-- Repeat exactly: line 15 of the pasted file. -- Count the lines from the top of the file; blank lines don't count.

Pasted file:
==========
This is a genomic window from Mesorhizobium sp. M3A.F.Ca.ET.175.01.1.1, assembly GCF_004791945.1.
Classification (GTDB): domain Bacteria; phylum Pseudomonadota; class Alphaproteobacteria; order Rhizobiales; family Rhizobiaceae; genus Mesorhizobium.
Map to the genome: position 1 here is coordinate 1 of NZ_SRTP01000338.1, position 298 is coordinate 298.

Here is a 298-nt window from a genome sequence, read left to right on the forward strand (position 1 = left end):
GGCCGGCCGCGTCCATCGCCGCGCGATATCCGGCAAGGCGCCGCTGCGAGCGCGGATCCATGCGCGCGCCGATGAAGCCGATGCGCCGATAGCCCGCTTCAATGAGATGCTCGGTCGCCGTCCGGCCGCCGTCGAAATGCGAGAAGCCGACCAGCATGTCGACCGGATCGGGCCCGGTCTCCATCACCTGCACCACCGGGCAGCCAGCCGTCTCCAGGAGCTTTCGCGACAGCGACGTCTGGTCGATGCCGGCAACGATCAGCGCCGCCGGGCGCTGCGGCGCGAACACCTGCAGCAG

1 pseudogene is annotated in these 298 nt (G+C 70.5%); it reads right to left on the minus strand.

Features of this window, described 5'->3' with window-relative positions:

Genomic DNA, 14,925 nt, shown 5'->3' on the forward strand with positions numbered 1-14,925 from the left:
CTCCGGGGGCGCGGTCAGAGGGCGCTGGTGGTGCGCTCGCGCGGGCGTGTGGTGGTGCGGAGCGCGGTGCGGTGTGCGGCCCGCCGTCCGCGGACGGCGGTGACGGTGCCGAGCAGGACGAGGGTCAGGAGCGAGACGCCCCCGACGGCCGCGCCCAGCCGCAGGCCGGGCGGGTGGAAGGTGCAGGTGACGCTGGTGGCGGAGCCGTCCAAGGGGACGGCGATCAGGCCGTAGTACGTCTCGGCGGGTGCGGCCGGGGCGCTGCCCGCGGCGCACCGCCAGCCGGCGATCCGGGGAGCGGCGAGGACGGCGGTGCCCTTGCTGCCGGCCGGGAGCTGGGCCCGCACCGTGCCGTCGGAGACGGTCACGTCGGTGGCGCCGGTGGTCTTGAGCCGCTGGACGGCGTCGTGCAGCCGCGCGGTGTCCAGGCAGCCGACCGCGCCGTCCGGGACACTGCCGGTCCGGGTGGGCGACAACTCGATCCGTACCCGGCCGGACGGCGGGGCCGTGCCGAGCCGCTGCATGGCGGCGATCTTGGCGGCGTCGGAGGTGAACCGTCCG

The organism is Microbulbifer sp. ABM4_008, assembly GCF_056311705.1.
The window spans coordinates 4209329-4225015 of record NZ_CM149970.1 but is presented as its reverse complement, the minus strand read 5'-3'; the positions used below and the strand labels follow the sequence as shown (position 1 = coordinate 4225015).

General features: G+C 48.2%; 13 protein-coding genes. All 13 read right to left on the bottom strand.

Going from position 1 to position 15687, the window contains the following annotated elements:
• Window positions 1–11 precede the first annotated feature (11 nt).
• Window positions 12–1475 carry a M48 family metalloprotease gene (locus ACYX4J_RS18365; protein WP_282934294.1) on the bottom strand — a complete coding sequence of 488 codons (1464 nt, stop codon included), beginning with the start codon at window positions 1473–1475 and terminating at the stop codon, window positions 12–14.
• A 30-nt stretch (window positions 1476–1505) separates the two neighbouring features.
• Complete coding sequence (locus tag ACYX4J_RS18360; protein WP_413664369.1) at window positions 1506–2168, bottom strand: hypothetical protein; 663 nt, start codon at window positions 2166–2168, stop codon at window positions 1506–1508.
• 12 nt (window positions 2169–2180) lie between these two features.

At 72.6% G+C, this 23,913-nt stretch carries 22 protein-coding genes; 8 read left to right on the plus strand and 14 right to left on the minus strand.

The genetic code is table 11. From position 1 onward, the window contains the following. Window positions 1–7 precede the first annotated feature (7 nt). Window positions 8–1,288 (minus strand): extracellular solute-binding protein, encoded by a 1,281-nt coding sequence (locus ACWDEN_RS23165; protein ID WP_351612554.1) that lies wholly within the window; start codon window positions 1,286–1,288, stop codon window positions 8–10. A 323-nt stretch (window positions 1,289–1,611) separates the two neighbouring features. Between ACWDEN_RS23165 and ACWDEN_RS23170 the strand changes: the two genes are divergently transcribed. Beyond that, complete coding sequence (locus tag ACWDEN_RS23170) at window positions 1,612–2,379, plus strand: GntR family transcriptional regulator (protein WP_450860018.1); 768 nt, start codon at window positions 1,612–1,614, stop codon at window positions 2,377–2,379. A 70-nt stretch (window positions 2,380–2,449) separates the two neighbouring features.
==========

• Window positions 12–1475 carry a M48 family metalloprotease gene (locus ACYX4J_RS18365; protein WP_282934294.1) on the bottom strand — a complete coding sequence of 488 codons (1464 nt, stop codon included), beginning with the start codon at window positions 1473–1475 and terminating at the stop codon, window positions 12–14.